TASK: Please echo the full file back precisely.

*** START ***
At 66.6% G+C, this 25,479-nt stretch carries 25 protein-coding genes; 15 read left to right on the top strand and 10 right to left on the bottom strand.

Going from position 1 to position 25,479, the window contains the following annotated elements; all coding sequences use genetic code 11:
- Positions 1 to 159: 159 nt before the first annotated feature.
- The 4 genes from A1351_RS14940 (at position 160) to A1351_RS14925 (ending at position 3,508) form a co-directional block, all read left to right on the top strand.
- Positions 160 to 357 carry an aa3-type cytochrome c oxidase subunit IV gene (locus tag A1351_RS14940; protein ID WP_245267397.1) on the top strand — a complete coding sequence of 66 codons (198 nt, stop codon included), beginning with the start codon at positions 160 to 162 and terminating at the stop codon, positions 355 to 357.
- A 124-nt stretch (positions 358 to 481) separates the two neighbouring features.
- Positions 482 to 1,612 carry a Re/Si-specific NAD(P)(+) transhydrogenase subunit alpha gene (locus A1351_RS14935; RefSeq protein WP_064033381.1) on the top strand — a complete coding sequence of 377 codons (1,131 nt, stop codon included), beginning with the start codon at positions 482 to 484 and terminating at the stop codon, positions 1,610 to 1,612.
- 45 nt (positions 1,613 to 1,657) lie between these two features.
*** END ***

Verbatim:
At 66.6% G+C, this 25,479-nt stretch carries 25 protein-coding genes; 15 read left to right on the top strand and 10 right to left on the bottom strand.

Going from position 1 to position 25,479, the window contains the following annotated elements; all coding sequences use genetic code 11:
- Positions 1 to 159: 159 nt before the first annotated feature.
- The 4 genes from A1351_RS14940 (at position 160) to A1351_RS14925 (ending at position 3,508) form a co-directional block, all read left to right on the top strand.
- Positions 160 to 357 carry an aa3-type cytochrome c oxidase subunit IV gene (locus tag A1351_RS14940; protein ID WP_245267397.1) on the top strand — a complete coding sequence of 66 codons (198 nt, stop codon included), beginning with the start codon at positions 160 to 162 and terminating at the stop codon, positions 355 to 357.
- A 124-nt stretch (positions 358 to 481) separates the two neighbouring features.
- Positions 482 to 1,612 carry a Re/Si-specific NAD(P)(+) transhydrogenase subunit alpha gene (locus A1351_RS14935; RefSeq protein WP_064033381.1) on the top strand — a complete coding sequence of 377 codons (1,131 nt, stop codon included), beginning with the start codon at positions 482 to 484 and terminating at the stop codon, positions 1,610 to 1,612.
- 45 nt (positions 1,613 to 1,657) lie between these two features.